In their attempt to be "scientific", disciplines that deal with "life" (Biology, sociology, zoology, anthropology etc) have taken everything into the "laboratory" to then propagate their own armies of experts, believing that matched brainpower and matched funding can produce a matched level of performance.

Despite some spectacular failures, those directly responsible continue to place hope in their capacity to achieve spectacular results. Meanwhile the size of their laboratories has grown to include zoos, prisons, family farms, concentration camps, remaining nomadic communities, even "developing" nations (Australia included). Now we have a global “playing-field" supposedly “managed” by social engineers backed by "science" of course, but interestingly enough, disturbingly similar to scenarios predicted by Orwell.

Perhaps the time has come to remind us that when this whole so called "scientific" process began, this planet had not yet seen a human population exceeding a billion individuals. There is also increasing indication that when this "scientific" approach took hold, many terrestrial and aquatic environments on the planet were already dysfunctional and others badly out of balance.

In this light it is therefore hardly surprising that we now need so much energy to search for "base-line data". The dilemma of this pre-programmed failure is generally covered up by searching the records for suitable quotations formulated by peers and the wording of an appropriate disclaimer. It is most unfortunate that so much of our "research" appears to be formatted in a manner to specifically consolidate or enhance the current trend.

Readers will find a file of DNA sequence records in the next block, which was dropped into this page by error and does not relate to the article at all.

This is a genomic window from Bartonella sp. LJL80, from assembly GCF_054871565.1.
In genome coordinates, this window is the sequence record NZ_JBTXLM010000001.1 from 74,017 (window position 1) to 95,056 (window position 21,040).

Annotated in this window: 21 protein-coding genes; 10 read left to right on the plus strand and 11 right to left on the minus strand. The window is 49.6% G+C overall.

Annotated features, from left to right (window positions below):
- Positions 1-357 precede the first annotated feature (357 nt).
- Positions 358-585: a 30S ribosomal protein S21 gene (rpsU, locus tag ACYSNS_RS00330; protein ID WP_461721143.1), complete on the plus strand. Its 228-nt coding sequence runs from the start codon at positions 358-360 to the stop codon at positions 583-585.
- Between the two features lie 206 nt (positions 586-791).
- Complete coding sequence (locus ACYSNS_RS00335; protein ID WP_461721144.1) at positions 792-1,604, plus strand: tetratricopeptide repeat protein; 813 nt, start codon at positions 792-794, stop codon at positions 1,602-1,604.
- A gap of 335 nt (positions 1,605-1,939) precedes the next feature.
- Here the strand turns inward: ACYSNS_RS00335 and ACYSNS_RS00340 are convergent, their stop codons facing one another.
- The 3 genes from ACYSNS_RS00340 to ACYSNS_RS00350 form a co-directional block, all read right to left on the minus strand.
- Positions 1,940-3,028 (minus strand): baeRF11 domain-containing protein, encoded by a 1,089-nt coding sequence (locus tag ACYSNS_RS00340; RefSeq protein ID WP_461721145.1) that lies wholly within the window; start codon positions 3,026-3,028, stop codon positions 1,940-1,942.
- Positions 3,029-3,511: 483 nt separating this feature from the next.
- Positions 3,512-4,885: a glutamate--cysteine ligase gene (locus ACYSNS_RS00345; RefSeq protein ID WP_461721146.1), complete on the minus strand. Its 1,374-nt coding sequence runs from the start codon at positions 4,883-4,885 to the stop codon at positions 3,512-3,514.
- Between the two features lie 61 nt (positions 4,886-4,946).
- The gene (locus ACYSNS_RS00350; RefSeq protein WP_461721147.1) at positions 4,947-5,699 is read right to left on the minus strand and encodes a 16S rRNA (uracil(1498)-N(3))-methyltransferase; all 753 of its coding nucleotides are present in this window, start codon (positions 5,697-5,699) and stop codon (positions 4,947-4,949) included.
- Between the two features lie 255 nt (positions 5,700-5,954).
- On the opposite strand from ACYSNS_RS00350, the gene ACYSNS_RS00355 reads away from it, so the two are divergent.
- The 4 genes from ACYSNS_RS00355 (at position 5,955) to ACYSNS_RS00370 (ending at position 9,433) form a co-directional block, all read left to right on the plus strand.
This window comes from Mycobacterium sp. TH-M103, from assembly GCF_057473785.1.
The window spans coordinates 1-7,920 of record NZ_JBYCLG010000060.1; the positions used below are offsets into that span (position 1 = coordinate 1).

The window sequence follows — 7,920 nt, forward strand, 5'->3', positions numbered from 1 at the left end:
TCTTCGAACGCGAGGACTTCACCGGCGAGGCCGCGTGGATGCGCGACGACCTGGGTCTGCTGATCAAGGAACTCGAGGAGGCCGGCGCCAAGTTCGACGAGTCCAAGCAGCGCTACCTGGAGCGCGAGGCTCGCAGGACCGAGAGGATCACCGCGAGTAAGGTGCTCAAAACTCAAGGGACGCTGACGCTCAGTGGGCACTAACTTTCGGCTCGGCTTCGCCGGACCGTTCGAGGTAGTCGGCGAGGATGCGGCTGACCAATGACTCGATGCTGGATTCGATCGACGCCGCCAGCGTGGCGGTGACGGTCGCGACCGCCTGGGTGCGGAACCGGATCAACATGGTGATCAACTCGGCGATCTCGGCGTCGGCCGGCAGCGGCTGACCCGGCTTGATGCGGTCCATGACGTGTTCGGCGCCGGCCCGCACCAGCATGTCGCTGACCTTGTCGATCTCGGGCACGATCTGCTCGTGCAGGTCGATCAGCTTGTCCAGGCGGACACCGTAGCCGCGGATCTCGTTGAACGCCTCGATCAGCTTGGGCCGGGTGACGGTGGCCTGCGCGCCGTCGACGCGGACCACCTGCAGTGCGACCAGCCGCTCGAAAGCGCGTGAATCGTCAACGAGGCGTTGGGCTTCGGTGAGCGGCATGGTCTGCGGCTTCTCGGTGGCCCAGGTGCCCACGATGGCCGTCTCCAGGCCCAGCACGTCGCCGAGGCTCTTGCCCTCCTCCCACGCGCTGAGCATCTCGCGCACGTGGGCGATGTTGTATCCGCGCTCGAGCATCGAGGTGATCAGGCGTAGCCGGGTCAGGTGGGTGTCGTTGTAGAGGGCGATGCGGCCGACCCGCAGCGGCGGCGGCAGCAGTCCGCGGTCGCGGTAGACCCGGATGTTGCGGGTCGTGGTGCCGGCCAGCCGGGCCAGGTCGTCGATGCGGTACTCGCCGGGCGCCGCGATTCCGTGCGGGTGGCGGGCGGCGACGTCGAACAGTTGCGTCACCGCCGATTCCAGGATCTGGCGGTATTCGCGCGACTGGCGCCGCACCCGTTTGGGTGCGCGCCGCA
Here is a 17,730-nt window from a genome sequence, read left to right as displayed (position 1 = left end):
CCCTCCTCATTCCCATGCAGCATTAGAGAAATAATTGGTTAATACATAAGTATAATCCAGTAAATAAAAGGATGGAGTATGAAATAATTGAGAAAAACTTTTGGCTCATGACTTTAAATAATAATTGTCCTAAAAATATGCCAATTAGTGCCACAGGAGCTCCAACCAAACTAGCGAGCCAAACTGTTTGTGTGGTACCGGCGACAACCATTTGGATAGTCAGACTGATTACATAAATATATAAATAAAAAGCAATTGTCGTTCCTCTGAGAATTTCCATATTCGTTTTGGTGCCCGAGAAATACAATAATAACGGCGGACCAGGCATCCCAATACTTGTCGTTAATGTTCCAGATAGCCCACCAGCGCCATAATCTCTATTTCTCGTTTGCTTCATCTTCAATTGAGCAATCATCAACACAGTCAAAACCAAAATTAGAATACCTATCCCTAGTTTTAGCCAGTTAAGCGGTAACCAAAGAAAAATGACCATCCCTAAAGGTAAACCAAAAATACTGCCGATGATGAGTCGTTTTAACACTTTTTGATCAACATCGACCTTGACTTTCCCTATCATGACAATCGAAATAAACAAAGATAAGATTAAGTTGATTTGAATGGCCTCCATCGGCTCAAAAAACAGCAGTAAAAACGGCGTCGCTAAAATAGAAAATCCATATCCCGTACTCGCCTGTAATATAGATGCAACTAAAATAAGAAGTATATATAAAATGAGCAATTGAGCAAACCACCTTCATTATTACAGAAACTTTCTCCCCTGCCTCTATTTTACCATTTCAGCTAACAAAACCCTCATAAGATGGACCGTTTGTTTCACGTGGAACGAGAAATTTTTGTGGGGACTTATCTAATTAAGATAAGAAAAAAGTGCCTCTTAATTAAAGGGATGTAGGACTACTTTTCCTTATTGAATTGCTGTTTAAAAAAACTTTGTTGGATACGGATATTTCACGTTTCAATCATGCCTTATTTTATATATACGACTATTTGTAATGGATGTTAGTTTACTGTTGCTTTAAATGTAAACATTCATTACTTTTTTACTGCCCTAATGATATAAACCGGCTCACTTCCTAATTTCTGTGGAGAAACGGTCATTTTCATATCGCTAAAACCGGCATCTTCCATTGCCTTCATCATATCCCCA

Such I believe, is the backdrop that clouds the issue of landscape management both locally as well as internationally.

then, is it possible that our collective human focus so far has prevented us from recognising that the millions of other species on this planet have three similar basic needs for biological survival, but that their desire for "comfort" may be very different to ours, and that if this desire is not fulfilled, their capabilities to "function" in an ecological sense is greatly if not totally reduced?

Part Three:

CONCLUSION

“THE SIGNIFICANT PROBLEMS WE FACE, CANNOT BE SOLVED AT THE SAME LEVEL OF THINKING WE WERE AT, WHEN WE CREATED THEM...” A. Einstein

“Science” was and is obviously a part of the problem. Science however needs to be a part of the solution.